Helpless, guardians stare at the deforestation massacre at Talabira and Khinda forests

Over 1.3 lakh trees in Talabira and Khinda forests are targeted to be cleared for Talabira II and III mining project and so far, over 15,000 have already been felled.

Published: 02nd January 2020 08:29 AM  |   Last Updated: 02nd January 2020 08:29 AM   |  A+A-

Over 15,000 have already been felled.

Over 15,000 have already been felled.

By Express News Service

TALABIRA: The shrieking chainsaws pierce the tranquility of Talabira and Khinda forests as trees, decapitated, pile up across the region. Not very far in Budhiapali village, 90-year-old Achyutananda Budhia sits awe-struck. The nonagenarian was appointed the last guard of the forest by the Panchpali, a cluster of five villages. Twenty-five years back, he was assigned the duty to guard the forests. Budhia would patrol the forests twice every day on his modest bicycle. Upon finding anyone chopping a tree, he would seize the axe and the timber smuggler would be punished by the forest committee of the village. It’s all gone now.

Over the past three weeks, Adani Enterprises Ltd, contracted with developing and operating Talabira II and III mines by central undertaking NLC India Limited has been logging the forest.

Over 1.3 lakh trees are targeted to be cleared for the mining project and so far, over 15,000 have already been felled. Budhia cannot believe what he sees.

Tree trunks pile up in villages as locals
helplessly witness their forests turn barren for
the coal mining project. Achyutananda Budhia (Photo | EPS)

“I have been guarding the forest for so long but never saw a forest official before. All of a sudden, how can they come and claim their rights?” His helplessness is palpable.

The cutting of trees started on the wee hours of December 5. The villagers are pained and shocked to see the deforestation carried out with the support of the State Government and under supervision of district administration and Forest Department.

As one makes into Khinda village, a group of villagers - mostly elderly members – are gathered near the chowk and desperate to find a way out to stop the green massacre.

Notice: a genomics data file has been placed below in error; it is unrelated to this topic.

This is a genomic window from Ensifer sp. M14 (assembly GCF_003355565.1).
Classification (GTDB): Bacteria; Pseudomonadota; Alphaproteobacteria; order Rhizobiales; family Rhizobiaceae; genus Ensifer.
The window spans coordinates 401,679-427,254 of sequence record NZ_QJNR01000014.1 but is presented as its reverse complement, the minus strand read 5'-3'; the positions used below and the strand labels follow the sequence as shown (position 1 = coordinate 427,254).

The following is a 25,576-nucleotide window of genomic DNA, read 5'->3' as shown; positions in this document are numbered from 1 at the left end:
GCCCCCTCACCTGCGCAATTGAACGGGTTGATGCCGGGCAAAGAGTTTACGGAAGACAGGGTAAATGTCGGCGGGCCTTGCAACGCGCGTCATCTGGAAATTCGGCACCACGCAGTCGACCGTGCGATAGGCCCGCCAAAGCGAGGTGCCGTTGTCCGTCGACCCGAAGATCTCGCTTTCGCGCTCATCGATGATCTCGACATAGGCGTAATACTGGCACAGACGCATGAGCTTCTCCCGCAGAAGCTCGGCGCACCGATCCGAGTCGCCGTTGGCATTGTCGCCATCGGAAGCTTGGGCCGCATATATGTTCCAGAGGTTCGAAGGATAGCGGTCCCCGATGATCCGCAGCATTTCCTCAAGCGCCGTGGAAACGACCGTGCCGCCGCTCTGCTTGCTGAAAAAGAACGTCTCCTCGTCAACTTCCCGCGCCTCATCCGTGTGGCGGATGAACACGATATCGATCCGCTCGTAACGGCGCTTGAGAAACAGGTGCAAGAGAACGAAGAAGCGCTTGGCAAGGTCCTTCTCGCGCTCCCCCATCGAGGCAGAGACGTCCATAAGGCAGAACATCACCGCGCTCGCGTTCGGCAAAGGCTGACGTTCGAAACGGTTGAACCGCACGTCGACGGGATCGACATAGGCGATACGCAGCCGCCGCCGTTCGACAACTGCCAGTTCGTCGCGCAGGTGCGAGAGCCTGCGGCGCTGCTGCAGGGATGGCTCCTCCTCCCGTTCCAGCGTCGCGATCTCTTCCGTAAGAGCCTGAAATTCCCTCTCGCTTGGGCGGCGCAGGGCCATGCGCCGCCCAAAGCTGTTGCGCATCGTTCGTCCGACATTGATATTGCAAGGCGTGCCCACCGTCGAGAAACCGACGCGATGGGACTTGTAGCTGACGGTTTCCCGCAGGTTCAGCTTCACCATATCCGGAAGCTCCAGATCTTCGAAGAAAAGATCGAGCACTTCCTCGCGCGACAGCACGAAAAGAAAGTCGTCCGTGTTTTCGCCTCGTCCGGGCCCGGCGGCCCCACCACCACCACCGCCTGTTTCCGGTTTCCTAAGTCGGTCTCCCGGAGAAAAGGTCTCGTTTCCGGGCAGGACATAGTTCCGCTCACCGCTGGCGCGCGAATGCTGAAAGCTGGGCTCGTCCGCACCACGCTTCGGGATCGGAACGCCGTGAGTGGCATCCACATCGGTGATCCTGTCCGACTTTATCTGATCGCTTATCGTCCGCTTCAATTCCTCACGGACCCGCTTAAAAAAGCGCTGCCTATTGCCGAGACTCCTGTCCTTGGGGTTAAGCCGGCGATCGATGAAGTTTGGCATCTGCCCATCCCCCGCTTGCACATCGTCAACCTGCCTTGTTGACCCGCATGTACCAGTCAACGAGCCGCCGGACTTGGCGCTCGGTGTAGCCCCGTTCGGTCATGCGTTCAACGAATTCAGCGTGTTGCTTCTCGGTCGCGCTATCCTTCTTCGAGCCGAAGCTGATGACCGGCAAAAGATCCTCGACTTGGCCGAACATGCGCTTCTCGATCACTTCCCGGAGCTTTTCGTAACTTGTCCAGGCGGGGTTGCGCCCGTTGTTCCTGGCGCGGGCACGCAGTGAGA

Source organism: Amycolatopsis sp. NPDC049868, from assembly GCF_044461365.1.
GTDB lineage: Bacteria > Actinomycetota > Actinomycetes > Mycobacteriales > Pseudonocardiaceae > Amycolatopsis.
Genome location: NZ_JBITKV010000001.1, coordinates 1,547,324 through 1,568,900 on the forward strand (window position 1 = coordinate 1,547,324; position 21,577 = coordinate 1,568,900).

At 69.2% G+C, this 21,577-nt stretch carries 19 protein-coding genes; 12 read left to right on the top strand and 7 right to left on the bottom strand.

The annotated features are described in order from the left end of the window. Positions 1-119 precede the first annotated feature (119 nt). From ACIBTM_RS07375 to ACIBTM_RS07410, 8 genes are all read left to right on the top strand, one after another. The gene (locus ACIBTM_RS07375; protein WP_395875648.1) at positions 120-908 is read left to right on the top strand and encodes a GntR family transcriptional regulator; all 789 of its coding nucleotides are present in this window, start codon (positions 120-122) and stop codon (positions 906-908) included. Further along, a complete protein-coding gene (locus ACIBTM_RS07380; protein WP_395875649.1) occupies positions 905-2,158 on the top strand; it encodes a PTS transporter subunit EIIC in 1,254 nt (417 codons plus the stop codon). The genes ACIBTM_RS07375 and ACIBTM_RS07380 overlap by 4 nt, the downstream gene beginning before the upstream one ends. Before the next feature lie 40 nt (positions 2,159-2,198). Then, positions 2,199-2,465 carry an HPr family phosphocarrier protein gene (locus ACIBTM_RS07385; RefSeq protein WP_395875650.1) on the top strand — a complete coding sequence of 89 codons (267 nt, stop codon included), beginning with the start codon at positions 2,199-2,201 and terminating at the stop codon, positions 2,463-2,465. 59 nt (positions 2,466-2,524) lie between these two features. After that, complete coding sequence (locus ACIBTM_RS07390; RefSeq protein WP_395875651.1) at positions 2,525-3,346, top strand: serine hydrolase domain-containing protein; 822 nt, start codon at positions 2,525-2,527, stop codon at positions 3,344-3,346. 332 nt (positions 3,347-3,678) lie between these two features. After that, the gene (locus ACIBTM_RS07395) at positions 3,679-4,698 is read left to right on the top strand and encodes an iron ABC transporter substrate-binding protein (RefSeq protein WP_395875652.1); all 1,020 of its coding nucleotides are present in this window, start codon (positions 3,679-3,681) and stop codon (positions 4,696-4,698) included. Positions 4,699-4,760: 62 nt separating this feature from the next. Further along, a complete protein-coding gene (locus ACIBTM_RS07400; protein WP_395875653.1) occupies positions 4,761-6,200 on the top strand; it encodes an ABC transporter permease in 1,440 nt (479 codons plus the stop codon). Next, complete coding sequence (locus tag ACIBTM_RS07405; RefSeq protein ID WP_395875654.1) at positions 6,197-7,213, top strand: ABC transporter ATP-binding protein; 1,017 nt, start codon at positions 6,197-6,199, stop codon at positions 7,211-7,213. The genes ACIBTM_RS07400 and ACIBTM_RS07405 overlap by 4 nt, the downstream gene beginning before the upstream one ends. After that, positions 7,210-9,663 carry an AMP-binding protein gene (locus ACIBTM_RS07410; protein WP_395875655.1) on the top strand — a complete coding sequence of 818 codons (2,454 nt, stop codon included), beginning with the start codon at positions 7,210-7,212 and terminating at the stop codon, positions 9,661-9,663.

A member of the Forest Rights Committee in Talabira village, Hemant Rout first informed villagers that residents of Budhiapali, Pradhanpali, Majhipada, Bhayenrapada, Mundapada, Khatpada and Sahupada will be displaced due to the project. The tree felling will leave Talabira, Dantamura, Orampada, Purna Khinda, Chaltikra and Landupali almost stripped of their natural cover. Sixty-year-old Judisthir Jhankar tears up explaining how the Sal and Mohul trees he had grown with so much love and care years ago on his four acres of land have disappeared. For more than a week, Jhankar’s daily routine includes a visit to his land every morning and helplessly staring at the land which now is barren.

As the coal mine development work starts, residents of three villages Sahupada, Mundapada and Budhiapali are looking at displacement. Sahupada village was established nearly 40 years back but none of the 35 households has land in their name.

During August, Asadhu Sahu recalls Adani Enterprises Ltd first came visiting but faced stiff resistance from the villagers which forced the company officials to go back. This time, they came with armed police.

On the first day, nearly 1200 villagers moved to the site to stop the company from felling the trees but the site was cordoned by 10 platoons of the police force.